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For further information, see CMDT Part 16-11: Cirrhosis

Key Features

Essentials of Diagnosis

  • End result of injury that leads to both fibrosis and regenerating nodules

  • May be reversible if cause is removed

  • The clinical features result from hepatic cell dysfunction, portosystemic shunting, and portal hypertension

General Considerations

  • The most common histologic classification of cirrhosis is micronodular, macronodular, and mixed forms

  • Each form may be seen at different stages of the disease

  • Risk factors

    • Chronic viral hepatitis

    • Alcohol

    • Drug toxicity

    • Autoimmune and metabolic liver diseases, including nonalcoholic fatty liver disease

    • Miscellaneous disorders

  • Gluten enteropathy appears to be associated with an increased risk of cirrhosis

  • Many patients have more than one risk factor (eg, chronic hepatitis and alcohol use)

  • Three clinical stages

    • Compensated

    • Compensated with varices

    • Decompensated (ascites, variceal bleeding, encephalopathy, or jaundice)

  • Acute-on-chronic liver failure

    • Should be diagnosed in a patient with chronic cirrhosis and acute decompensation, which is defined as

      • New or worsening ascites

      • Gastrointestinal hemorrhage, including variceal hemorrhage

      • Overt hepatic encephalopathy

      • Worsening nonobstructive jaundice

      • Bacterial infection associated with other organ failure

    • Precipitating factors include

      • Infections

      • Hemodynamic instability

      • Heavy alcohol use

      • Drug hepatotoxicity

Micronodular cirrhosis

  • Regenerating nodules are < 1 mm

  • Typical of alcoholic liver disease (Laennec cirrhosis)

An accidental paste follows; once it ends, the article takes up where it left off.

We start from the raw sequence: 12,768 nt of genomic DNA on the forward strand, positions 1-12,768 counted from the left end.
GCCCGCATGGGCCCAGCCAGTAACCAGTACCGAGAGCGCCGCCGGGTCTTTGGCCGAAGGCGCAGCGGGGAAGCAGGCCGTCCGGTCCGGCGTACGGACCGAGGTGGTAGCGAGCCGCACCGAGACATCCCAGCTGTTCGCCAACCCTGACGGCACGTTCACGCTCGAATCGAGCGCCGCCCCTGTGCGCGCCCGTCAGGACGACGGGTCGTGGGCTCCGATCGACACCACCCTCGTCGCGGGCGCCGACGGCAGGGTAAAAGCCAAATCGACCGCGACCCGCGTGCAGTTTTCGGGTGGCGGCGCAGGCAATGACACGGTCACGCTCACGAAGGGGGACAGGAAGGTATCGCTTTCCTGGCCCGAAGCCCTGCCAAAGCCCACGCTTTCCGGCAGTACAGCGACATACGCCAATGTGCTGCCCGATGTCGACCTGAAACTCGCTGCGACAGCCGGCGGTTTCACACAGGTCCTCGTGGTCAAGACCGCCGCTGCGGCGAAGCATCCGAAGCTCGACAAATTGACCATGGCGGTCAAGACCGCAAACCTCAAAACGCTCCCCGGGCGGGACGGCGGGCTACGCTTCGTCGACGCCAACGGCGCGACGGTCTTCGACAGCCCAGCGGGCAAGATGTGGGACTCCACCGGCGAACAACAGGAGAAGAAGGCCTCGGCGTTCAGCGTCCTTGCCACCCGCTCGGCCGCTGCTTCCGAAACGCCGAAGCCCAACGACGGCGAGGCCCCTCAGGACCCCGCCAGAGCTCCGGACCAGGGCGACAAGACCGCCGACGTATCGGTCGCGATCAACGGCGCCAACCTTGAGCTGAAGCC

Macronodular cirrhosis

  • Characterized by larger nodules, up to several centimeters in diameter, which may contain central veins

  • Corresponds to postnecrotic (posthepatitic) cirrhosis; but may not always follow identifiable episodes of massive necrosis and stromal collapse

Demographics

  • Eleventh leading cause of death globally

  • Eighth leading cause of death in the United States with a prevalence rate of 0.27%

  • Mexican Americans and African Americans have a higher frequency of cirrhosis than whites because of a higher rate of risk factors

Clinical Findings

Symptoms and Signs

  • Can be asymptomatic for long periods

  • Symptoms may be insidious or, less often, abrupt

  • Fatigue, disturbed sleep, muscle cramps, anorexia, and weight loss are common

  • Nausea and occasional vomiting

  • Reduced muscle strength and exercise capacity

  • Jaundice—usually not an initial sign—is mild at first, increasing in severity

  • Abdominal pain from hepatic enlargement and stretching of Glisson capsule or from ascites

  • Hematemesis is the presenting symptom in 15–25%

  • Fever

    • Present in up to 35%

    • Usually reflects associated alcoholic hepatitis, spontaneous bacterial peritonitis, or intercurrent infection

  • Amenorrhea in women

  • Erectile dysfunction, loss of libido, sterility, and gynecomastia in men

  • In 70% of cases, the liver is enlarged and firm with a palpable sharp or nodular edge; the left lobe may predominate

  • Splenomegaly occurs in 35–50%

  • Ascites, pleural effusions, peripheral edema, and ecchymoses are late findings

  • Relative adrenal insufficiency appears common in advanced cirrhosis, even in absence of sepsis

Encephalopathy

  • Characterized by

    • Day–night reversal

    • Asterixis

    • Tremor

    • Dysarthria

    • Delirium

    • Drowsiness

    • Coma

  • Occurs late except ...

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